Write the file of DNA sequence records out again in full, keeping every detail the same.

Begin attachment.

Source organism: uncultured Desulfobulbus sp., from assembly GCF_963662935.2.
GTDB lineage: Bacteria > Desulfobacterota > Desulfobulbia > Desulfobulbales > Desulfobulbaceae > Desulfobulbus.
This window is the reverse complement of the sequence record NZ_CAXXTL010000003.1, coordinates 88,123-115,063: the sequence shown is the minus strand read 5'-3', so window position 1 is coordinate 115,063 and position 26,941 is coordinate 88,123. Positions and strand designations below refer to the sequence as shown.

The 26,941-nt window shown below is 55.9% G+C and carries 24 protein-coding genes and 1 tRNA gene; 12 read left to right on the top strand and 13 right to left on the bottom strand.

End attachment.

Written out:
Source organism: uncultured Desulfobulbus sp., from assembly GCF_963662935.2.
GTDB lineage: Bacteria > Desulfobacterota > Desulfobulbia > Desulfobulbales > Desulfobulbaceae > Desulfobulbus.
This window is the reverse complement of the sequence record NZ_CAXXTL010000003.1, coordinates 88,123-115,063: the sequence shown is the minus strand read 5'-3', so window position 1 is coordinate 115,063 and position 26,941 is coordinate 88,123. Positions and strand designations below refer to the sequence as shown.

The 26,941-nt window shown below is 55.9% G+C and carries 24 protein-coding genes and 1 tRNA gene; 12 read left to right on the top strand and 13 right to left on the bottom strand.